The global aim of this project, proposed under the R21 exploratory/developmental mechanism, is to examine the interplay between genetic factors for substance dependence and the age at onset of drinking or smoking, while advancing our understanding of the role of these variables in addiction through descriptive, and quasi- experimental, epidemiological studies. Early onsets of alcohol and tobacco use are strong, potentially modifiable risk factors for addiction, and it is in the best interest of public health to understand the key modifiable pathways by which their influence is exerted. The genetic aspect of this application is motivated by neurobiological studies in animal models that suggest adolescence as a critical period of vulnerability for the development of substance dependence. We will take advantage of existing data from a genetically informative case-control sample of over 4,000 subjects to test the hypothesis that age at onset of substance use moderates the effects of some addiction susceptibility genes in conferring liability to addiction. The epidemiological aspect of this application is motivated by recent studies from our group, which have documented secular trends in alcohol dependence, particularly among women, that correspond closely to historical changes in age-at-onset of drinking. Because these changes occurred during periods of changing drinking-age laws, we propose to investigate the possible role of minimum legal alcohol purchase ages (MLPA's) as a risk factor for alcohol and drug dependence in later adulthood. We will also investigate secular trends in lifetime and current dependence on other drugs of abuse. These epidemiological studies will use existing data from the National Longitudinal Alcohol Epidemiologic Survey and the National Epidemiological Survey on Alcohol and Related Conditions will be examined. Each survey has data on over 40,000 subjects. The comparability of the two surveys, spaced ten years apart, allows for detailed analyses of secular trends, and the availability of state identifiers makes it possible to use state-level drinking age policies as a 'natural experiment'that may have influenced long-term alcohol and drug use patterns through early alcohol use pathways. The coordinated study of potential gene-environment interactions and environmental main effects together will shed further light on the etiological link between these risk factors and addiction, and may help identify sub-groups of individuals, defined by demographic group or genetic risk level, who would be most likely to benefit from interventions aimed at delaying substance use.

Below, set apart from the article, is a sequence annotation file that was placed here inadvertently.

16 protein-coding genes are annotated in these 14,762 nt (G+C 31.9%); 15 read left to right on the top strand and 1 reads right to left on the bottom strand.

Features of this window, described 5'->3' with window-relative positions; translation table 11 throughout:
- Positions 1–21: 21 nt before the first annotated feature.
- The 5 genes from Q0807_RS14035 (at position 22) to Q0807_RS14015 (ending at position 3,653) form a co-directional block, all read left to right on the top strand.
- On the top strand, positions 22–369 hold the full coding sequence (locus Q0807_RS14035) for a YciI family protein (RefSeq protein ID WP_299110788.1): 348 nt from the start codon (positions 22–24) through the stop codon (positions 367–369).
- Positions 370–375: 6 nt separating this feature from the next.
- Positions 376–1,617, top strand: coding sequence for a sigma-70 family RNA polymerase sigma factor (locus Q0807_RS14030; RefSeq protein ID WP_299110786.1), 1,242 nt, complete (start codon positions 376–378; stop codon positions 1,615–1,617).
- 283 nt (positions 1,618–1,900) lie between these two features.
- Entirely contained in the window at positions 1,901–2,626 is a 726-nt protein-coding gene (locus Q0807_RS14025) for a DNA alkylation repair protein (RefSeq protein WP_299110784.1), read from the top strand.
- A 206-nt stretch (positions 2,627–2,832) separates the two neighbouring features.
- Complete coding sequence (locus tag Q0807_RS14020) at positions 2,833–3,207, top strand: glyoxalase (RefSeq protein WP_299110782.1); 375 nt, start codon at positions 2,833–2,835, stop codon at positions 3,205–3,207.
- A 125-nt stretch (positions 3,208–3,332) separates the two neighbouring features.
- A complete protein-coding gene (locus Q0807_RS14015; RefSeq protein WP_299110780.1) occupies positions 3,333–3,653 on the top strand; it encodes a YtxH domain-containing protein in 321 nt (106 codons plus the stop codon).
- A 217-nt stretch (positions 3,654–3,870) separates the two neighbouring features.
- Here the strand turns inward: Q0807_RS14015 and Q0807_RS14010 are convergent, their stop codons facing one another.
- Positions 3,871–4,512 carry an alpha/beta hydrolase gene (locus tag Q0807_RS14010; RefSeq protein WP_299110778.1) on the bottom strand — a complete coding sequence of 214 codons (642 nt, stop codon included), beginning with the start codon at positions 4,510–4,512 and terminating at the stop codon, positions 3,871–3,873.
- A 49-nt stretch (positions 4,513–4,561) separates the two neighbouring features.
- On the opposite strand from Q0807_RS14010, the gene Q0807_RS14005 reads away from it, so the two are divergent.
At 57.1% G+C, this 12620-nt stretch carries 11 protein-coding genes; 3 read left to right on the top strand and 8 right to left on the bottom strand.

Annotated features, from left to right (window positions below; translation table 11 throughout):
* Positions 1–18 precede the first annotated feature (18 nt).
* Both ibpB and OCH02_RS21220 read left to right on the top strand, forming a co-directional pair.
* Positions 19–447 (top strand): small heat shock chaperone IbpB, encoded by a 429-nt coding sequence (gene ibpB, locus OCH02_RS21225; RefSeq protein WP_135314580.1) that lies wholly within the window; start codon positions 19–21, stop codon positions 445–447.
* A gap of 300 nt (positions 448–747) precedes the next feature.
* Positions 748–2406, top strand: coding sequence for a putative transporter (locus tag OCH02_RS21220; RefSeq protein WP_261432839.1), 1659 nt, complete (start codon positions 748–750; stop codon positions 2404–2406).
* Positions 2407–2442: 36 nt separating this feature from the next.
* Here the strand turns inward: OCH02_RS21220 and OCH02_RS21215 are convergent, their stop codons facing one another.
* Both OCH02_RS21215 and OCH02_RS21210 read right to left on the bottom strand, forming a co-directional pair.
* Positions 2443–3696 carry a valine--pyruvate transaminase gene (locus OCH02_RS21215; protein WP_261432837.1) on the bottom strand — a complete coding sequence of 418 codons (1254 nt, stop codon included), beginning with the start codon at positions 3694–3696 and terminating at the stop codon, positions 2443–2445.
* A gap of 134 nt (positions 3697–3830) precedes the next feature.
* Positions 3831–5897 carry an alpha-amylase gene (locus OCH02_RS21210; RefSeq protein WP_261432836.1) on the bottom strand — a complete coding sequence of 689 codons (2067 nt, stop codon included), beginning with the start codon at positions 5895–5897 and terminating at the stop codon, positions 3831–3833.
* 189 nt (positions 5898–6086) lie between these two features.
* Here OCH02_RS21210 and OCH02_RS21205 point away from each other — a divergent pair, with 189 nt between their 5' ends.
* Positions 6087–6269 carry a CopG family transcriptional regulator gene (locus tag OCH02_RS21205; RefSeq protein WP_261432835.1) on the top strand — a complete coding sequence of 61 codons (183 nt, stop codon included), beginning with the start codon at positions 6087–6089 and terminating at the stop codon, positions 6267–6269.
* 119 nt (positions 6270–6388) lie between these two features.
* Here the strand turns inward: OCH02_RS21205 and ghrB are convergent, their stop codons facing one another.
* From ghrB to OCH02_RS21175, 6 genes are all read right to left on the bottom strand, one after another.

Public Health Relevance

Substance use disorders are among the top contributors to preventable early mortality in the United States today. Early onset of substance use is a strong and potentially malleable risk factor for common addictions. This project aims to shed further light on the potential benefits and limitations of delaying substance use by examining both gene-environment interactions and direct environmental influences in relation to the association between early substance use and substance use disorders.

National Institute of Health (NIH)
National Institute on Drug Abuse (NIDA)
Exploratory/Developmental Grants (R21)
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Behavioral Genetics and Epidemiology Study Section (BGES)
Program Officer
Weinberg, Naimah Z
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Washington University
Schools of Medicine
Saint Louis
United States
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